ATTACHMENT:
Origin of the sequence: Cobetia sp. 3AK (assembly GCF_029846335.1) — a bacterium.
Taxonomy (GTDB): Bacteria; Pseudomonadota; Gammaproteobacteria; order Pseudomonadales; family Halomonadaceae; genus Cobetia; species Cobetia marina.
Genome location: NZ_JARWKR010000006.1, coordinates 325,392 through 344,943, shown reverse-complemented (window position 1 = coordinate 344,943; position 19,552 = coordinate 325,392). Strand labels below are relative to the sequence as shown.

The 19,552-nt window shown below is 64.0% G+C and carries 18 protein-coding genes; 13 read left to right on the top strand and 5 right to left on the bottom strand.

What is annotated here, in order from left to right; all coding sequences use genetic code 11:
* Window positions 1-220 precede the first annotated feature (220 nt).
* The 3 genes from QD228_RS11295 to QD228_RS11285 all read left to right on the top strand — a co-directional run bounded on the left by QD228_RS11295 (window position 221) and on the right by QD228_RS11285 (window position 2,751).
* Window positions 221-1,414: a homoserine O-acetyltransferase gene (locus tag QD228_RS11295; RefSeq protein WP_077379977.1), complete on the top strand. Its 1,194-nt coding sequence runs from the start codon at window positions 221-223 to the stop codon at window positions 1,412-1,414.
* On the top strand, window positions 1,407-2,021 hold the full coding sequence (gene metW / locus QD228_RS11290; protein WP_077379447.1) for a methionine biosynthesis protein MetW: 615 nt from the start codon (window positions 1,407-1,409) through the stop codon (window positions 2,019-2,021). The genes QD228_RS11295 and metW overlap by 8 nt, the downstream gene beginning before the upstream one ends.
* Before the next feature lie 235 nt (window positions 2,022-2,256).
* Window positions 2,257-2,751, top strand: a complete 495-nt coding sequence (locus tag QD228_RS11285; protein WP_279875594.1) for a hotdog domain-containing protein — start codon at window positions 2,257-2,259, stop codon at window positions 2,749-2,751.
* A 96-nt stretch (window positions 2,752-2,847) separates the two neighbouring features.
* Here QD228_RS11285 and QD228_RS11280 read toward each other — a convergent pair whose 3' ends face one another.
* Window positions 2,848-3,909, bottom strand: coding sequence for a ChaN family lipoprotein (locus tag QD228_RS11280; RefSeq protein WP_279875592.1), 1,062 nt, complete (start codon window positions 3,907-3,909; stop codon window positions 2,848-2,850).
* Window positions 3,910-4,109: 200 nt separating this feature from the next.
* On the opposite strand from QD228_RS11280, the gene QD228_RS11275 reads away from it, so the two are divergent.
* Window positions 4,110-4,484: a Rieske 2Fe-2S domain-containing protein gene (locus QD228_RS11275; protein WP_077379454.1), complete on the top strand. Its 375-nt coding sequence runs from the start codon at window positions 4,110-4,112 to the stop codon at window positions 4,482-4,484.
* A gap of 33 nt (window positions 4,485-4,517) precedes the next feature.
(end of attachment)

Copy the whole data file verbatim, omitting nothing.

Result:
Origin of the sequence: Cobetia sp. 3AK (assembly GCF_029846335.1) — a bacterium.
Taxonomy (GTDB): Bacteria; Pseudomonadota; Gammaproteobacteria; order Pseudomonadales; family Halomonadaceae; genus Cobetia; species Cobetia marina.
Genome location: NZ_JARWKR010000006.1, coordinates 325,392 through 344,943, shown reverse-complemented (window position 1 = coordinate 344,943; position 19,552 = coordinate 325,392). Strand labels below are relative to the sequence as shown.

The 19,552-nt window shown below is 64.0% G+C and carries 18 protein-coding genes; 13 read left to right on the top strand and 5 right to left on the bottom strand.

What is annotated here, in order from left to right; all coding sequences use genetic code 11:
* Window positions 1-220 precede the first annotated feature (220 nt).
* The 3 genes from QD228_RS11295 to QD228_RS11285 all read left to right on the top strand — a co-directional run bounded on the left by QD228_RS11295 (window position 221) and on the right by QD228_RS11285 (window position 2,751).
* Window positions 221-1,414: a homoserine O-acetyltransferase gene (locus tag QD228_RS11295; RefSeq protein WP_077379977.1), complete on the top strand. Its 1,194-nt coding sequence runs from the start codon at window positions 221-223 to the stop codon at window positions 1,412-1,414.
* On the top strand, window positions 1,407-2,021 hold the full coding sequence (gene metW / locus QD228_RS11290; protein WP_077379447.1) for a methionine biosynthesis protein MetW: 615 nt from the start codon (window positions 1,407-1,409) through the stop codon (window positions 2,019-2,021). The genes QD228_RS11295 and metW overlap by 8 nt, the downstream gene beginning before the upstream one ends.
* Before the next feature lie 235 nt (window positions 2,022-2,256).
* Window positions 2,257-2,751, top strand: a complete 495-nt coding sequence (locus tag QD228_RS11285; protein WP_279875594.1) for a hotdog domain-containing protein — start codon at window positions 2,257-2,259, stop codon at window positions 2,749-2,751.
* A 96-nt stretch (window positions 2,752-2,847) separates the two neighbouring features.
* Here QD228_RS11285 and QD228_RS11280 read toward each other — a convergent pair whose 3' ends face one another.
* Window positions 2,848-3,909, bottom strand: coding sequence for a ChaN family lipoprotein (locus tag QD228_RS11280; RefSeq protein WP_279875592.1), 1,062 nt, complete (start codon window positions 3,907-3,909; stop codon window positions 2,848-2,850).
* Window positions 3,910-4,109: 200 nt separating this feature from the next.
* On the opposite strand from QD228_RS11280, the gene QD228_RS11275 reads away from it, so the two are divergent.
* Window positions 4,110-4,484: a Rieske 2Fe-2S domain-containing protein gene (locus QD228_RS11275; protein WP_077379454.1), complete on the top strand. Its 375-nt coding sequence runs from the start codon at window positions 4,110-4,112 to the stop codon at window positions 4,482-4,484.
* A gap of 33 nt (window positions 4,485-4,517) precedes the next feature.